When we read a book, our imagination conjures these amazingly vivid visions of the characters and landscapes in which the book is set. We follow the story along, page after page until we reach the predetermined end. Whatever happens in between; the plot twists, character development and action are all preordained by the author. Now I'm not going to say that this is boring or not interesting, it's far from it. But what if you wanted to make a different decision to the one that the main character made? What if you wanted to go to the far off land that everyone was mentioning in the book? You couldn't. A book tells us a story, but a video game lets us live it. A video game lets us create our own opportunities and make our own decisions that differentiate us and make us unique in the digital world.

video game character with attack, health and defense stats next to it

When we read a book, our imagination conjures these amazingly vivid visions of the characters and landscapes in which the book is set. We follow the story along, page after page until we reach the predetermined end. Whatever happens in between; the plot twists, character development and action are all preordained by the author. Now I'm not going to say that this is boring or not interesting, it's far from it. But what if you wanted to make a different decision to the one that the main character made? What if you wanted to go to the far off land that everyone was mentioning in the book? You couldn't. A book tells us a story, but a video game allows us live it. A video game lets us create our own opportunities and make our own decisions that differentiate us and make us unique in the virtual world.

Game developers allow players to create their own custom characters known as 'avatars'. Avatars are basically the players identity in the virtual world. In real life we can 'customise' ourselves. Changing our hair style, clothes or even getting tattoos and piercings to differentiate ourselves, this is fine but we are still limited by our physical bodies. We can't make ourselves taller, shorter, skinnier or bigger. In video games however, we can. Research presented by Nick Yee, a Research Scientist for Ubisoft shows that people idealise their avatar's. Yee found that people with a higher body mass index, or people who were smaller than average created skinnier and taller avatars as a sub-concious way of compensating for what they perceive as their real life shortcomings. On the other hand, people with lower self esteem and depression created avatars that looked more confident and assertive, but acted like it as well. As Professor Jeremy Bailenson, author of 'Infinite Realities' says:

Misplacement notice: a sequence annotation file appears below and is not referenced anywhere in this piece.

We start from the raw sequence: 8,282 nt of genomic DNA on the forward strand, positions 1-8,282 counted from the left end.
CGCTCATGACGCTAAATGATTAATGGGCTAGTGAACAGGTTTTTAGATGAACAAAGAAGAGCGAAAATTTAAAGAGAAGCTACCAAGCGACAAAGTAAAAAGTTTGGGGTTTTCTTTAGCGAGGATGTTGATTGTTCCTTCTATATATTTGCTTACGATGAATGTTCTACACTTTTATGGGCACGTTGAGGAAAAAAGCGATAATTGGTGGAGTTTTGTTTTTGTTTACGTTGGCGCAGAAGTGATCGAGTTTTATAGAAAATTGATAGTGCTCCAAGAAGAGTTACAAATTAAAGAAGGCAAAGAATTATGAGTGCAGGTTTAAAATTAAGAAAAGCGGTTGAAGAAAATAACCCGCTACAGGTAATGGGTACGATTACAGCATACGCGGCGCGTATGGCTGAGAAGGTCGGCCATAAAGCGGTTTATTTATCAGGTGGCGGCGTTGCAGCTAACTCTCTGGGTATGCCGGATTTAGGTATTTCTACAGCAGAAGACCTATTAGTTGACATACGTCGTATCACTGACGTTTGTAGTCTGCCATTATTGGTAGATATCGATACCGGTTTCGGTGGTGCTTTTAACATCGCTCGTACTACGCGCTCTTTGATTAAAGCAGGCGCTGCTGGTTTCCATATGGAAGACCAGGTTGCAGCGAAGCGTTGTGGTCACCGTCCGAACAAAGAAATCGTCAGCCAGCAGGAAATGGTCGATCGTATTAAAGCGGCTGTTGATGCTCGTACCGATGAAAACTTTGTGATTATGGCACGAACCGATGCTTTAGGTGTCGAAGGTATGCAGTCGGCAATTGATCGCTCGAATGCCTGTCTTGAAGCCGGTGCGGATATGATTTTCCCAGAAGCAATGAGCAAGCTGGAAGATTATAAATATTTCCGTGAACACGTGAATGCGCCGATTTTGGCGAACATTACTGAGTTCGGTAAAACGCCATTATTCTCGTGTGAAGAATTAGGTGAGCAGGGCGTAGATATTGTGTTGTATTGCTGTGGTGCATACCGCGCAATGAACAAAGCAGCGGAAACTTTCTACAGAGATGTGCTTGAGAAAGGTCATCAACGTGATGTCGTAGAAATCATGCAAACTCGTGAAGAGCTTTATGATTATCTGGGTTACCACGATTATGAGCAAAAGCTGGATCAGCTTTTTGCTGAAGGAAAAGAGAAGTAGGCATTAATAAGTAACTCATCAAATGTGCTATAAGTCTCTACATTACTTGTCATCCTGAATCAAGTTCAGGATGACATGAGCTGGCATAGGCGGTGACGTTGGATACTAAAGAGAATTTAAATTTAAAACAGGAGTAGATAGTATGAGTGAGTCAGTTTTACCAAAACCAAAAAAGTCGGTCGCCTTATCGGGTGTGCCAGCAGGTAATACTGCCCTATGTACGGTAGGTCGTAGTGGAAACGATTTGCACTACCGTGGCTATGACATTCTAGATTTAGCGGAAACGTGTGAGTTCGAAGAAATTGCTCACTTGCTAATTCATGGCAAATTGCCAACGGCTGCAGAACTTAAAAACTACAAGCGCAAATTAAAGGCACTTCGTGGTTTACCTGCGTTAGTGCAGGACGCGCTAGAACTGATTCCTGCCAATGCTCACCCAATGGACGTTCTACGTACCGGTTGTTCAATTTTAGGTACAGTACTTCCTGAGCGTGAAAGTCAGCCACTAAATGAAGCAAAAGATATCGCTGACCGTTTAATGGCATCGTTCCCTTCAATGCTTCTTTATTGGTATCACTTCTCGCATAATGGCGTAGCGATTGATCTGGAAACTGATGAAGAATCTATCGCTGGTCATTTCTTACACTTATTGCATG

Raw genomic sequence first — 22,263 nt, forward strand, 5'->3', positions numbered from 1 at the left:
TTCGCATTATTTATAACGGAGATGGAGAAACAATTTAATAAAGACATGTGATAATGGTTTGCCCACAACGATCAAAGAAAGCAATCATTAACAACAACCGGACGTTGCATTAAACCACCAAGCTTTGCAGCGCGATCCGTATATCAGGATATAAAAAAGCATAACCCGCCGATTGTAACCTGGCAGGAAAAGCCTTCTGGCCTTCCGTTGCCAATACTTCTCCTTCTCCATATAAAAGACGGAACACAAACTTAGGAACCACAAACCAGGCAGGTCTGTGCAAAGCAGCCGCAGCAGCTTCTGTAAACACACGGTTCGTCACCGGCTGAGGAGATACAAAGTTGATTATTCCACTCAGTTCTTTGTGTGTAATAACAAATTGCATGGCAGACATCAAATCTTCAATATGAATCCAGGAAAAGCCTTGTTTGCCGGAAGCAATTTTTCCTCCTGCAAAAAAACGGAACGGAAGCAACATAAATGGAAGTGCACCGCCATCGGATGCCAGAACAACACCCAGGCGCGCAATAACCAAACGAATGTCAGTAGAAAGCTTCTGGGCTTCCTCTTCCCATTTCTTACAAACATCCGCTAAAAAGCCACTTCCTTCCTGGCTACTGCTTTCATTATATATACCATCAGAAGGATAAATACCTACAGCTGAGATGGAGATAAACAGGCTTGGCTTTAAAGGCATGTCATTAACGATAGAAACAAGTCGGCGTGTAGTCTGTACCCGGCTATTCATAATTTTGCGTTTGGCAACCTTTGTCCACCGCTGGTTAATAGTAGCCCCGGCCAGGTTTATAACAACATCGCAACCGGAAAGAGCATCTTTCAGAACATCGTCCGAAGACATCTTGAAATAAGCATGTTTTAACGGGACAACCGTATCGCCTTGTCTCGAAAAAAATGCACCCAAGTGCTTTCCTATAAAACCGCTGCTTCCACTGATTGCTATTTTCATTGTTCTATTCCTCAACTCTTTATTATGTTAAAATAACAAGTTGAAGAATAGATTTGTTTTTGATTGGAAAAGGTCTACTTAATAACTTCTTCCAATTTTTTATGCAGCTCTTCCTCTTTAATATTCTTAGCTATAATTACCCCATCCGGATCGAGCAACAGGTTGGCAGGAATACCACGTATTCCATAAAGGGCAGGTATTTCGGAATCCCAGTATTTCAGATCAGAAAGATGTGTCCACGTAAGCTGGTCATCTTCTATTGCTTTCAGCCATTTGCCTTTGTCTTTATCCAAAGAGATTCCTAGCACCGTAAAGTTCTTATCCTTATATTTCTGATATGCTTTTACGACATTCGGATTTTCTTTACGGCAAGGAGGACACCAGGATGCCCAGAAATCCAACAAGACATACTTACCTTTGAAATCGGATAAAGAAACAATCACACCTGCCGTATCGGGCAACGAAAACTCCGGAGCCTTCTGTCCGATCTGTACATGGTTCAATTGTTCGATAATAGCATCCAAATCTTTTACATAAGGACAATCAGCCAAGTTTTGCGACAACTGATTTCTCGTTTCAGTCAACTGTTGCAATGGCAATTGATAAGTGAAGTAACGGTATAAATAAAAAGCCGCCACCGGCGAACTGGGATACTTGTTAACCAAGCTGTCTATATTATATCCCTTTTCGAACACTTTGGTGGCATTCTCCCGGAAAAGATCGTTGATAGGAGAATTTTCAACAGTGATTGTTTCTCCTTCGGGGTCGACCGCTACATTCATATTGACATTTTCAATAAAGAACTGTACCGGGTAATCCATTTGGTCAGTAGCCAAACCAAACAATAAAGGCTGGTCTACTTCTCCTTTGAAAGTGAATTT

Avatars are not just ornaments – they alter the identity of the people who use them

Although it may seem that customisation of a players avatar is superficial, it can actually have a deep and profound effect on the player that the avatar is connected to. Take Nick Yee's research into digital self-representation for example. Research participants were placed inside a virtual world where they were given an avatar with varying levels of attractiveness and height. After getting to know their avatar, they were then asked to talk to another person outside of the virtual environment. Yee found that people with taller more attractive avatars showed greater confidence compared to people with shorter and less attractive avatars. Proving that how we imagine ourselves in the virtual world has some bearing as to how we perceive ourselves in the real one.

As human beings, we crave an identity. Be it in our jobs, what we wear or the way we talk, we need that sense of self in order to differentiate ourselves from everyone else. This is no different from video games. Video games like the popular ARPG (Action Role Playing Game) Fallout 4 allow you to create and customise your own character in thousands of different ways. From your appearance, combat style and weapons all the way to your charisma and intelligence. When playing a role playing games like Fallout 4, you'll ask yourself, "what would my character do in this situation?". A study from the Institute for Research of Children showed that 65% of their test group would think about their avatar and the situations they are in outside of the game. Another 37% of their test group said they would rather be more like their avatar than themselves. With such immense amounts of customisation available to us in video games, it's no wonder people can identify with their in-game characters so well.

3. Progression

In the UK, we spend 11 years in compulsory education which get's us the basics we need to function in society. We can then spend upwards of 5 years after that in higher education learning how to specialise in a specific field we want to work in. Progression in real life is slow and often tedious with very loose ways to measure how far we have come and how well we are doing. Video games however are the complete opposite to this. If you look at the immensely popular ARPG, Skyrim, it takes on average around 245 minutes to complete the game fully. That is 245 minutes from start to finish, going from nothing but a peasant with next to nothing to but the clothes on your back, all the way to being this omnipotent being that has brought peace and harmony to the vast world of Skyrim. This is amazing progression, if you take Malcolm Gladwell's '10,000 hours' rule of mastering something and compare that to how long it takes to be a master in a video game. There is no contest.

Measured Progression And Feedback